|If you snore regularly and experience constant daytime sleepiness, you may have a condition called “sleep apnea.” Although it is as widespread as asthma and diabetes, sleep apnea often remains undiagnosed—a “hidden epidemic.”
This list helps you identify some other signs of sleep apnea:
- Do you gasp or stop breathing during sleep?
- Do you often wake up feeling unrefreshed?
- Do you sometimes feel excessively sleepy during the day?
- Have your energy and motivation levels decreased?
- Do you find it difficult to concentrate?
- Do you have movements during sleep?
If you have the following conditions, you may also have a greater risk of suffering from sleep apnea:
- Snore heavily
- Family history of snoring
- High blood pressure
- Had a stroke or heart disease
The most common sleep disorders:
Insomnia is the inability to fall asleep or remain asleep. Various causes may include poor bedtime habits, stress, mental or physical illness, or life-changing circumstances.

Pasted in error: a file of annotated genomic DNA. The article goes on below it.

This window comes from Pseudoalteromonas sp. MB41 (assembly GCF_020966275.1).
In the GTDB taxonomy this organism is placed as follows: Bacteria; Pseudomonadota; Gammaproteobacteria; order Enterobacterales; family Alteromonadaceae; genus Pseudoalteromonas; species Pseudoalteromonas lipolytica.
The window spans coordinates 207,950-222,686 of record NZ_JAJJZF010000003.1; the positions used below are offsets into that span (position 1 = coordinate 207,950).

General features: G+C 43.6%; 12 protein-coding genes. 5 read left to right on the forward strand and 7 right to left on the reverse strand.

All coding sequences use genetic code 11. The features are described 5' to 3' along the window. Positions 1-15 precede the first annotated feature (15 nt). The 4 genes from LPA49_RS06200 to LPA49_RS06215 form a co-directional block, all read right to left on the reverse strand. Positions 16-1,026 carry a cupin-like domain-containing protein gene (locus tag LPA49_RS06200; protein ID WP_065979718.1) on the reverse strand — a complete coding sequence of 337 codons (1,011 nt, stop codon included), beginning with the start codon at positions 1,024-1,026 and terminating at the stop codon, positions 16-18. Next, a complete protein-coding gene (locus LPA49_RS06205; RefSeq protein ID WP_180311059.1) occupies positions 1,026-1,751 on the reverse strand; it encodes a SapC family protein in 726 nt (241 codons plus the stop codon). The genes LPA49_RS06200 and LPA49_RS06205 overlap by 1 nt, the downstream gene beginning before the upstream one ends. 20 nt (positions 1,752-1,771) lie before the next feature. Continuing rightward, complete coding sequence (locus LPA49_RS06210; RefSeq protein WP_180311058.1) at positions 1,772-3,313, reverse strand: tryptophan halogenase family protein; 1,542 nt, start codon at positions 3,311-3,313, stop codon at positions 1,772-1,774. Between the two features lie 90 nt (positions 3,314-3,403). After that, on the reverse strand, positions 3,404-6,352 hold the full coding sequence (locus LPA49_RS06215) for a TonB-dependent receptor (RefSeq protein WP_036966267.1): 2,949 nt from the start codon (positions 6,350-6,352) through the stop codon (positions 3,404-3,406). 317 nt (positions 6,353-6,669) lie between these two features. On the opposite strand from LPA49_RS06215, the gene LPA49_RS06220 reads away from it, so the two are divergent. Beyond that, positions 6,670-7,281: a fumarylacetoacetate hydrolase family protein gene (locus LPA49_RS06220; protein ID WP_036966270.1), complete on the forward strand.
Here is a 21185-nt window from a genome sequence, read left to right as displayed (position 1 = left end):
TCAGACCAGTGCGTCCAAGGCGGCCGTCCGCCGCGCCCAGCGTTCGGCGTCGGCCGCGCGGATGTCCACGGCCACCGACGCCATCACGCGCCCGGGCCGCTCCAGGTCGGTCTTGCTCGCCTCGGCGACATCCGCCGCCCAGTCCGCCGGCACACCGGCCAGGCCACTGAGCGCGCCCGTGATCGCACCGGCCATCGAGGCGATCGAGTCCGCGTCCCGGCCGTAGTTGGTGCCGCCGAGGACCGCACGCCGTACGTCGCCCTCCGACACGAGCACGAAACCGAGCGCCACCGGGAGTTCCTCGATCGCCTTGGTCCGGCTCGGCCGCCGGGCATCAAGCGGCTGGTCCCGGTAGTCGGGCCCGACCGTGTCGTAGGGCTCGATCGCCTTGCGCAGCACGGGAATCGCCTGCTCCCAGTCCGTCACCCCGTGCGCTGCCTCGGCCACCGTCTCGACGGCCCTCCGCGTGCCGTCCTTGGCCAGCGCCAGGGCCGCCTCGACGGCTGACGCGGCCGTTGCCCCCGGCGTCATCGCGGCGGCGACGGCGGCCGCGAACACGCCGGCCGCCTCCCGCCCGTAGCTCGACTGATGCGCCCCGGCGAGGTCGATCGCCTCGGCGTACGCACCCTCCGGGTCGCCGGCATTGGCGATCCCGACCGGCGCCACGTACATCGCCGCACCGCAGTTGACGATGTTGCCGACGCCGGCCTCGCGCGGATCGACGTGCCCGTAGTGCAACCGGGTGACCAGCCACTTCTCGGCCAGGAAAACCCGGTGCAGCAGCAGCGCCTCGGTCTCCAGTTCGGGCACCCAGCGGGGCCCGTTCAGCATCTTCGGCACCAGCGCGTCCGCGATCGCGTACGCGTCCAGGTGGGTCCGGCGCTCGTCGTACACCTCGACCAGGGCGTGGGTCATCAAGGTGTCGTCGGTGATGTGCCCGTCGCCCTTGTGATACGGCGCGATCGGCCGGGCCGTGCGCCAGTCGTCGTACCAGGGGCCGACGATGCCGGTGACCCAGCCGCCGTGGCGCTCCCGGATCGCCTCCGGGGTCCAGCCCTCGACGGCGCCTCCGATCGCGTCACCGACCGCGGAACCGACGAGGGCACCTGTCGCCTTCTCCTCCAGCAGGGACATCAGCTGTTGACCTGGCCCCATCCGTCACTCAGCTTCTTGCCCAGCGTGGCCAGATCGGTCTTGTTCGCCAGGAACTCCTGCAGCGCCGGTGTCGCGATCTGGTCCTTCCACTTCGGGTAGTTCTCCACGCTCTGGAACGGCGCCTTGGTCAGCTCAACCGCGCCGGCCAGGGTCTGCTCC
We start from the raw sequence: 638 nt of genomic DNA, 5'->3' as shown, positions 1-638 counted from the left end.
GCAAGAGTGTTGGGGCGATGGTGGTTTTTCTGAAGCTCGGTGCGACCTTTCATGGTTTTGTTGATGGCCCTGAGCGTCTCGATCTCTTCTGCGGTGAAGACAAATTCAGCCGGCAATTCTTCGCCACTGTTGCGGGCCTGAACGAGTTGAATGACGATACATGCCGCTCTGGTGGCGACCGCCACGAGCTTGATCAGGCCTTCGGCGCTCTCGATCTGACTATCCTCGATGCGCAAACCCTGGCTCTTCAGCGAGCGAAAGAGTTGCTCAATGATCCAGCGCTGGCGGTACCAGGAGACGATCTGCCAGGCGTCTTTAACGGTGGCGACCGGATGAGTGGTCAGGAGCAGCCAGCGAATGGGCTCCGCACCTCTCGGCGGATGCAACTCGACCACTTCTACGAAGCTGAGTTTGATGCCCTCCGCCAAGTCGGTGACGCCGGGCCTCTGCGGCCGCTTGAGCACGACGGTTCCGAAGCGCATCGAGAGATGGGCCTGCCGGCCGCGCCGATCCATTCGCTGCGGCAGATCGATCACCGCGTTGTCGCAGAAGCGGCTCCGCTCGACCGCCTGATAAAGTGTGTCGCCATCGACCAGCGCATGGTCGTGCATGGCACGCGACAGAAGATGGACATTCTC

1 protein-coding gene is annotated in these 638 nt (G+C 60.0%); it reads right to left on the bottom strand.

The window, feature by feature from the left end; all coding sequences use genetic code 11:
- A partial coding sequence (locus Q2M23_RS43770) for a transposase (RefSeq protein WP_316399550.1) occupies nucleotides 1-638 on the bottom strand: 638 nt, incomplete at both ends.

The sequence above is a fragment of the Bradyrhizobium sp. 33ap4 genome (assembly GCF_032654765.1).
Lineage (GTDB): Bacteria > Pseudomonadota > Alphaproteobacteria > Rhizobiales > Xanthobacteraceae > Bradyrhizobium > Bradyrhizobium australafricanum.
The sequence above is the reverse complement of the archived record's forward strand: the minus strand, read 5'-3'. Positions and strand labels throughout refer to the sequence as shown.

Narcolepsy is excessive daytime sleepiness and intermittent, uncontrollable episodes of falling asleep during the day.
Obstructive Sleep Apnea is when breathing stops or is slowed down during sleep as a result of blocked airflow.
Restless Leg Syndrome is an unpleasant feeling or sensation in the legs when lying down to sleep. This produces an urge to move the legs, which may or may not relieve the feeling, but which does make it hard or impossible to sleep.
Parasomnias are sleep-related disorders that may include nightmares, sleepwalking, night terrors, and others.
Circadian Rhythm Disorders are various disorders of the sleep-wake cycle and include jet lag syndrome, delayed and advanced sleep phase syndrome, and shift work disorder.